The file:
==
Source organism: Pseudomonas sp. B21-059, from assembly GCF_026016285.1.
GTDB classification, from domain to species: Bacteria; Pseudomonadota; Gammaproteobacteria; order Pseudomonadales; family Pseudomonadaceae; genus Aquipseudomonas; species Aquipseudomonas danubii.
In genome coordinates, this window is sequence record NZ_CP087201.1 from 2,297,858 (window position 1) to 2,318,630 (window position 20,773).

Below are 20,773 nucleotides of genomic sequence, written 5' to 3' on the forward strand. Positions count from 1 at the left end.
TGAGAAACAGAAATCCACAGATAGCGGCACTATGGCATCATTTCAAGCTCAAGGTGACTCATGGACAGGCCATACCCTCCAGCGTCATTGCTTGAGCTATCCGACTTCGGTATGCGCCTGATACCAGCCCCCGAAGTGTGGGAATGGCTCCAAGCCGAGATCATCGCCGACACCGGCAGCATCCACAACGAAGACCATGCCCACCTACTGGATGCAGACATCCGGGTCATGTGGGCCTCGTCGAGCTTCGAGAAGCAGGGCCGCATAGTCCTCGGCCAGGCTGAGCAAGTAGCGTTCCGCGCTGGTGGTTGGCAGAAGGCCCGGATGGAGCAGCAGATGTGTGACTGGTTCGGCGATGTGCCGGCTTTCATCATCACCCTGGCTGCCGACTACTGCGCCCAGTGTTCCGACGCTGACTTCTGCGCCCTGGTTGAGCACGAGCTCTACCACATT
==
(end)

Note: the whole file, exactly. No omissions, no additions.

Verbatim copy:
Source organism: Pseudomonas sp. B21-059, from assembly GCF_026016285.1.
GTDB classification, from domain to species: Bacteria; Pseudomonadota; Gammaproteobacteria; order Pseudomonadales; family Pseudomonadaceae; genus Aquipseudomonas; species Aquipseudomonas danubii.
In genome coordinates, this window is sequence record NZ_CP087201.1 from 2,297,858 (window position 1) to 2,318,630 (window position 20,773).

Below are 20,773 nucleotides of genomic sequence, written 5' to 3' on the forward strand. Positions count from 1 at the left end.
TGAGAAACAGAAATCCACAGATAGCGGCACTATGGCATCATTTCAAGCTCAAGGTGACTCATGGACAGGCCATACCCTCCAGCGTCATTGCTTGAGCTATCCGACTTCGGTATGCGCCTGATACCAGCCCCCGAAGTGTGGGAATGGCTCCAAGCCGAGATCATCGCCGACACCGGCAGCATCCACAACGAAGACCATGCCCACCTACTGGATGCAGACATCCGGGTCATGTGGGCCTCGTCGAGCTTCGAGAAGCAGGGCCGCATAGTCCTCGGCCAGGCTGAGCAAGTAGCGTTCCGCGCTGGTGGTTGGCAGAAGGCCCGGATGGAGCAGCAGATGTGTGACTGGTTCGGCGATGTGCCGGCTTTCATCATCACCCTGGCTGCCGACTACTGCGCCCAGTGTTCCGACGCTGACTTCTGCGCCCTGGTTGAGCACGAGCTCTACCACATT